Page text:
Erecting Russia's First Modern City, 1930
Richard Cartwright Austin
The Kent State University Press
Perhaps the most challenging project under Stalin's first five-year plan was the race to build Europe's largest automobile factory and an adjacent city in just 18 months. The site was Nizhny Novgorod, later named Gorky. To design and construct both factory and city, Soviet officials approached the premier industrial builder in America, the Austin Company of Cleveland, Ohio. From near-breakdown during the initial months, through a Russian winter that called for bravery and ingenuity, to a frantic race toward completion in the final month, Building Utopia reveals the humanity of both communists and capitalists and the contrasts between Russian and American cultures.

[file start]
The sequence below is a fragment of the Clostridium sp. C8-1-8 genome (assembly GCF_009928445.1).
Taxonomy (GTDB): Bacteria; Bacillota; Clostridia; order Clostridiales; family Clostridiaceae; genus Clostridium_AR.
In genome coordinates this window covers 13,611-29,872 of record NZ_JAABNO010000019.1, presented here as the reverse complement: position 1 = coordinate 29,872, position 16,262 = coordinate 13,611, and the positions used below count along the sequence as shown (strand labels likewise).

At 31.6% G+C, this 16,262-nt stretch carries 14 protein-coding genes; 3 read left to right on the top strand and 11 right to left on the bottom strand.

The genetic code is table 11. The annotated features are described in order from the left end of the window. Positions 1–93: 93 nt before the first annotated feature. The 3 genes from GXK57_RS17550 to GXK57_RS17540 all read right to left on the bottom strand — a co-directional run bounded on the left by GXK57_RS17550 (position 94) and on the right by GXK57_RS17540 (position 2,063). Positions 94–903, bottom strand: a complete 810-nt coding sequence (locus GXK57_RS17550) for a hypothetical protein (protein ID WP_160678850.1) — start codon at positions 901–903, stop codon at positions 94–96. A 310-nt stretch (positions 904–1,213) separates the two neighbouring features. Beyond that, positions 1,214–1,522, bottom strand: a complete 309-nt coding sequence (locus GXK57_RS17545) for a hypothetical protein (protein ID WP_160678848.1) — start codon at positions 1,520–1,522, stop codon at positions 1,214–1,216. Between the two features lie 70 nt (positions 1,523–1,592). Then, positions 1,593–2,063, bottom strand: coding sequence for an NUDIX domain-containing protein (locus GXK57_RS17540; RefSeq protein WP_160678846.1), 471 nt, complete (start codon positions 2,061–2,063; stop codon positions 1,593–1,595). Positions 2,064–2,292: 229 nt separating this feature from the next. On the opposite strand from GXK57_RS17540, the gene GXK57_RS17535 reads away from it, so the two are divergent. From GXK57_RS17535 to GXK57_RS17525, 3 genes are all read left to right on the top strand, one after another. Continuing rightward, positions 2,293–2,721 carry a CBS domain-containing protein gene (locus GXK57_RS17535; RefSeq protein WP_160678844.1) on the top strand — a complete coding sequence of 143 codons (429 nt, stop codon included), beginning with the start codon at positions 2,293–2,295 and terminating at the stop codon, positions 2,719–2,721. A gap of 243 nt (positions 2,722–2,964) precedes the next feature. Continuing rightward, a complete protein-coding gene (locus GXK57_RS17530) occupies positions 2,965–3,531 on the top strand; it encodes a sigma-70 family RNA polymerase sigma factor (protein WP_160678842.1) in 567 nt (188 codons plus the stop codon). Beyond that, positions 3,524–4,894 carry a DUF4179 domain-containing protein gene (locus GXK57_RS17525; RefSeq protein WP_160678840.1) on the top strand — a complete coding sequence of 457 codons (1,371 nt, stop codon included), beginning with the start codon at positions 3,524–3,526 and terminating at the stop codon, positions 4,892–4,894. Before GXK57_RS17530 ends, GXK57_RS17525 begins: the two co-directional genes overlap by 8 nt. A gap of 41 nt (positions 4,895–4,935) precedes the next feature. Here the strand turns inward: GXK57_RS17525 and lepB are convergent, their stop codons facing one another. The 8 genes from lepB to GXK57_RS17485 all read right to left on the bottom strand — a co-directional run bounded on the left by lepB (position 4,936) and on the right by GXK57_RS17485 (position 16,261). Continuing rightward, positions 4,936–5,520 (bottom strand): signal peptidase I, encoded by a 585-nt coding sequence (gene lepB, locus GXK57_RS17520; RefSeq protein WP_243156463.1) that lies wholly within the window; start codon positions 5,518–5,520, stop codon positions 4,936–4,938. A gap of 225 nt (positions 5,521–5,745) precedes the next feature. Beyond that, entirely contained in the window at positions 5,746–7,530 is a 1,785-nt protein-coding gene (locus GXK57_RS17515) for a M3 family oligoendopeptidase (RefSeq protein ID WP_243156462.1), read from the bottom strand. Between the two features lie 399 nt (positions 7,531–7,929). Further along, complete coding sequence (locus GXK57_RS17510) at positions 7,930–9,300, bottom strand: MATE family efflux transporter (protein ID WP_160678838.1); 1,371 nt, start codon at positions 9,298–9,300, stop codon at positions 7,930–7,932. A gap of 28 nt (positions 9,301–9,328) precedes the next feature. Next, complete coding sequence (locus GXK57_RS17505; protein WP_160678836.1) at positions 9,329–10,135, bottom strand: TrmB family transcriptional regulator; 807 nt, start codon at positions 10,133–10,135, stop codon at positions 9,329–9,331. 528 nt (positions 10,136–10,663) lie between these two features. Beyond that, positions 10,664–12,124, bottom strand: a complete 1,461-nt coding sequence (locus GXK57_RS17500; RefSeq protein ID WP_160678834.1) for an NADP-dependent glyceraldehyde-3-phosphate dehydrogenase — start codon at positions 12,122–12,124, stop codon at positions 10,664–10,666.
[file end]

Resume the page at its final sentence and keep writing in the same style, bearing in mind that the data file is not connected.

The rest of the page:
Richard Cartwright Austin helped to organize a national effort to secure federal legislation regulating strip mining for coal. He also organized the Coalition of American Electric Consumers, which successfully resisted the construction of the world's largest pumped-storage hydroelectric project on small farms, forests, and nature preserves in southwestern Virginia, where he lives. He holds a Doctor of the Science of Theology from San Francisco Theological Seminary and is retired from a forty-year ministry with the Presbyterian Church (USA).